If you get on a board that is too narrow (a size 12 on a narrow board), what happens is you get a lot of toe and heel drag. This will hinder the performance of the board, handicap the rider, and make for some pretty wicked spills.

If you get on a board that is too wide (a size 9 on a wide board), the board becomes too stable of a platform and causes the rider to have to over commit to get the board up on edge. Think of an ice skate tipping from one edge to the other, compared to if your shoes were nailed to a 3′ wide piece of plywood. To get the plywood to go up on its side, you would have to lean way over (using a lot more energy) before the opposite edge would come off of the ground, meanwhile it is almost effortless on the ice skate.

Snowboard Size

The second question is, “How much do I weigh?” This is a pretty simple and straight forward question that will get in the “size range.” Remember a board can only feel how much you weigh and not how tall you are (there are exceptions to this rule; short heavy guys and tall skinny guys). Every model of every brand will have a weight range for each size board (an generic size chart can be found here). For example, I weigh 160lbs. (size 8 boot) and I am looking at getting the new Burton Custom V-Rocker, the size chart tells me that I can ride the 151, 154, 156, 159, and 163…that is every size! How did that help? That is when we move on to the next question…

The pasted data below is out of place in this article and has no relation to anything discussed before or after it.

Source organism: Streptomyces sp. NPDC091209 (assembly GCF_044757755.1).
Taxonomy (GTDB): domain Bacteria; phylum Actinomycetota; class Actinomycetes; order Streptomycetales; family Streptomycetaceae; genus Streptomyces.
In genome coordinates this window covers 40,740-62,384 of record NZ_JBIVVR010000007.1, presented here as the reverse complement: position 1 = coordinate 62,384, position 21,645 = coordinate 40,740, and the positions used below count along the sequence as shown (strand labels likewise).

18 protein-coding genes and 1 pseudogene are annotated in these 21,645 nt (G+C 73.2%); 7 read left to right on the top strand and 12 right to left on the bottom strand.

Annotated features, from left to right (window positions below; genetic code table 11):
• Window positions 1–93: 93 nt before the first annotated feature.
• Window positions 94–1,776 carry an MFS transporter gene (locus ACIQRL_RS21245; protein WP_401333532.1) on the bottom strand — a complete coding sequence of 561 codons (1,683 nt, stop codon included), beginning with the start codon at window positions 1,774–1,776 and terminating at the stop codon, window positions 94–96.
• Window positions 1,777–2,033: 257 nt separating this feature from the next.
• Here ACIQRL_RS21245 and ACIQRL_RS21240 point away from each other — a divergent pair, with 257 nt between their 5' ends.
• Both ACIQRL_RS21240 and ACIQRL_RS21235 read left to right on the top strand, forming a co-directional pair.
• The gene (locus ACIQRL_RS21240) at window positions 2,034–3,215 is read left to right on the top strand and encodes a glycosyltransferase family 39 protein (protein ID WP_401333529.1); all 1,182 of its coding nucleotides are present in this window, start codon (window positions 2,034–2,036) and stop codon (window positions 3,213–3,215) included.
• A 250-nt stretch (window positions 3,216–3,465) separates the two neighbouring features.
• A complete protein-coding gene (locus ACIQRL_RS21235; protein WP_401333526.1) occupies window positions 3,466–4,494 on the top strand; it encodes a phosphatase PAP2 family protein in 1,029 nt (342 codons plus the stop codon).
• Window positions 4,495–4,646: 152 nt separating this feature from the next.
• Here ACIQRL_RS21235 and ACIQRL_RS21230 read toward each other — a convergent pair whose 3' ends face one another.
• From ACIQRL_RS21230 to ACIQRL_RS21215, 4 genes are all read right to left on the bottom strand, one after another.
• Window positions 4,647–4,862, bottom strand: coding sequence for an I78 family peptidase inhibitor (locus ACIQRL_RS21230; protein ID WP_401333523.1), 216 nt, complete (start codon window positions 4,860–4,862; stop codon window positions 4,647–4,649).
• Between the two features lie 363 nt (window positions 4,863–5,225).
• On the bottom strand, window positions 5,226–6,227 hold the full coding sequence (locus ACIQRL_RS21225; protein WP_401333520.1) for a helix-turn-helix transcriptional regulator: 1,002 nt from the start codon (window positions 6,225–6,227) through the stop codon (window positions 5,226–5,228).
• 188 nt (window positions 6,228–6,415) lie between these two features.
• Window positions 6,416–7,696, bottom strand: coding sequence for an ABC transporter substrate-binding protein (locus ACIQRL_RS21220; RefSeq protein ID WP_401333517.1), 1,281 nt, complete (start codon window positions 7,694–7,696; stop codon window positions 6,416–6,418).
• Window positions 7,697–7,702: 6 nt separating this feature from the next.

Style of Snowboard

Answering, “What kind/type of riding do I do?” will help you narrow down the board/brand’s size range. If the park is where you ride size down and fit yourself to the top of the weight range (151 or 154 Custom V-Rocker). If you are looking to do it all and kick it freestyle/all-mountain, stay in the middle of the weight range (156 or 159 Custom V-Rocker). Or if you are wanting to slaysh some big mountainy/freeride lines and have that extra float in the fresh, stay to the lower end of the weight range (163 Custom V-Rocker).

This is the hardest question to answer because of the “gray” areas, just remember: shorter equals less swing weight/more control at park speeds and longer equals more stability at speed/more float in powder.